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Risk Sharing with the Monarch: Contingent Debt and Excusable Defaults in the Age of Philip II, 1556-1598

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  • Drelichman, Mauricio
  • Voth, Hans-Joachim

Abstract

Contingent sovereign debt can create important welfare gains. Nonetheless, there is almost no issuance today. Using hand-collected archival data, we examine the first known case of large-scale use of state-contingent sovereign debt in history. Philip II of Spain entered into hundreds of contracts whose value and due date depended on verifiable, exogenous events such as the arrival of silver fleets. We show that this allowed for effective risk-sharing between the king and his bankers. The data also strongly suggest that the defaults that occurred were excusable – they were simply contingencies over which Crown and bankers had not contracted previously.

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File URL: http://mauricio.econ.ubc.ca/pdfs/risk_sharing.pdf
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Bibliographic Info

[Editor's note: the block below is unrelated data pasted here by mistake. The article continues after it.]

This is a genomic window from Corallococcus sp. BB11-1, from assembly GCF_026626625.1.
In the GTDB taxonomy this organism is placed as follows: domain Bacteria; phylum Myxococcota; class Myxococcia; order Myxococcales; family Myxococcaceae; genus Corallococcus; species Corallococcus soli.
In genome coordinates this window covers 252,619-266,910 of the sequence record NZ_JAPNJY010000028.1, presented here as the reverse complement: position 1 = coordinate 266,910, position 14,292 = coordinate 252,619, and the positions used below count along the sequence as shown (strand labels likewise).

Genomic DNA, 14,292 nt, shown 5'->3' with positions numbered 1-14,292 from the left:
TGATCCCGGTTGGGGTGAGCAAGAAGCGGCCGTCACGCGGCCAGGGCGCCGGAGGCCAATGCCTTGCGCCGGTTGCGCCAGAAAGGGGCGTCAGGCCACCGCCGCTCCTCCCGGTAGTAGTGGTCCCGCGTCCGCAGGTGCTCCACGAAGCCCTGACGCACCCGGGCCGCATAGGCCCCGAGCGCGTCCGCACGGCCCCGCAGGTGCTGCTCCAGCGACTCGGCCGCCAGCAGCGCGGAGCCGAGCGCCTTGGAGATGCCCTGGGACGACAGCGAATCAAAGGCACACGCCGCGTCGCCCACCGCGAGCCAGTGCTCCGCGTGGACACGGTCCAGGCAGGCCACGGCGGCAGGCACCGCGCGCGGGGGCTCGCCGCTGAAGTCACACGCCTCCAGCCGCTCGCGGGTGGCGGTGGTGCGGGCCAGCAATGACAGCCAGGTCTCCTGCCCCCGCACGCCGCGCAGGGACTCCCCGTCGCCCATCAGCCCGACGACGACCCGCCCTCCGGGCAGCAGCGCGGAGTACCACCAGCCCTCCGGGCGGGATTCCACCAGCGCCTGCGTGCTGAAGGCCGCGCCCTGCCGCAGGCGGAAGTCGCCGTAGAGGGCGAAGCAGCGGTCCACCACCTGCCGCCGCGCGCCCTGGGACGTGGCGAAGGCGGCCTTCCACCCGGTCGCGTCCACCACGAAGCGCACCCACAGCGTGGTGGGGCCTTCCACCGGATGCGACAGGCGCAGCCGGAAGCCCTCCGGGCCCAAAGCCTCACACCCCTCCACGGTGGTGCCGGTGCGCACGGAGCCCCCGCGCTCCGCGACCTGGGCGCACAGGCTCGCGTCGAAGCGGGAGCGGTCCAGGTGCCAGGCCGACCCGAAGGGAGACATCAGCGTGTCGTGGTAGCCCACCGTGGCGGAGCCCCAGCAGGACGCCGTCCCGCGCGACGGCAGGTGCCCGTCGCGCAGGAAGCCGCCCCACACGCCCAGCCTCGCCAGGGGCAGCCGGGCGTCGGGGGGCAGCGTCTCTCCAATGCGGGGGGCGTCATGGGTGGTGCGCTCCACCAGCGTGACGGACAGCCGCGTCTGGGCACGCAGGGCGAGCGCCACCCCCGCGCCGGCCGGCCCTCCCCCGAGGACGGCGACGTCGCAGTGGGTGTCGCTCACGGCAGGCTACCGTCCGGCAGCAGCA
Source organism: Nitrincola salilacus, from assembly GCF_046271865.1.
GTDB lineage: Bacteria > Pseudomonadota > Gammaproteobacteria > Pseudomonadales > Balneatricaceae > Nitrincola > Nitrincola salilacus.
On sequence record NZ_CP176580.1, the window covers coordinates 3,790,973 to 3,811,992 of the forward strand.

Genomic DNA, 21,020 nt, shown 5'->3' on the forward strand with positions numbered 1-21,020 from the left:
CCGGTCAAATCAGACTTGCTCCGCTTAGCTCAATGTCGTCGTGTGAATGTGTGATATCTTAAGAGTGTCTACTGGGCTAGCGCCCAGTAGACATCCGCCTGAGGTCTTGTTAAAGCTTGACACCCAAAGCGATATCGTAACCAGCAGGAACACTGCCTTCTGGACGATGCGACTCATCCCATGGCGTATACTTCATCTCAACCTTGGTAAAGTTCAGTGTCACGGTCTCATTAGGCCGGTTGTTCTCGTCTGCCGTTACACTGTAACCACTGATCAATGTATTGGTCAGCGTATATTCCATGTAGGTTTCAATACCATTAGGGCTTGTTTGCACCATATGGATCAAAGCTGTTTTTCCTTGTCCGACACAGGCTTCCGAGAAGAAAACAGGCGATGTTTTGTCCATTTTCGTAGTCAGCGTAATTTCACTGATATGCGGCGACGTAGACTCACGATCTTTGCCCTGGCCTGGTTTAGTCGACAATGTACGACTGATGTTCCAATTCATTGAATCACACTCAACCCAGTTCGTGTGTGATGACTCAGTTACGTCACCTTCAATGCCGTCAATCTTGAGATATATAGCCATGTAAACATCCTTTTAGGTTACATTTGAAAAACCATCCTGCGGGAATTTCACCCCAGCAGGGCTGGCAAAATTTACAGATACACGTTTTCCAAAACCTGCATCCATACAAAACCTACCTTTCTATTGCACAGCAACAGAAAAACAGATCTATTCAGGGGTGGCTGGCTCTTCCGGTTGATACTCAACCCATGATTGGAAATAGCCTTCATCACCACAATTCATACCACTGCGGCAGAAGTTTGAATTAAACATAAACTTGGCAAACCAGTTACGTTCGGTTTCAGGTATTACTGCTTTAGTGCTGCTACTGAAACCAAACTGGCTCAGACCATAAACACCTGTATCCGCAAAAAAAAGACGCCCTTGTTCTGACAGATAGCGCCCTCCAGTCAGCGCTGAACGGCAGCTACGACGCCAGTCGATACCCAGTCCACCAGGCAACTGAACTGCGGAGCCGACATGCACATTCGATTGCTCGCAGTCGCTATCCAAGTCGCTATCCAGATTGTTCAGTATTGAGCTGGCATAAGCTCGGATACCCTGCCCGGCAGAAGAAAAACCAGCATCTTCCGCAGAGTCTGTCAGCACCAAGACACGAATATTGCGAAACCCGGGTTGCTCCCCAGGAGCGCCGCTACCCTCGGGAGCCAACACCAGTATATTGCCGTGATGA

Paper provided by Vancouver School of Economics in its series Economics working papers with number mauricio_drelichman-2011-14.

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Length: 44 pages
Date of creation: 04 Jul 2011
Date of revision: 06 Jun 2012
Handle: RePEc:ubc:bricol:mauricio_drelichman-2011-14

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Web page: http://www.economics.ubc.ca/

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Keywords: Sovereign Debt; Excusable Default; Rollover Crisis; Spain;

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Cited by:
  1. Irigoin, A & Grafe, R, 2012. "Bounded Leviathan: or why North & Weingast are only right on the right half," MPRA Paper 39722, University Library of Munich, Germany.
  2. Maria Alejandra Irigoin & Regina Grafe, 2012. "Bounded Leviathan: or why North and Weingast are only right on the right half," Economic History Working Papers 44492, London School of Economics and Political Science, Department of Economic History.

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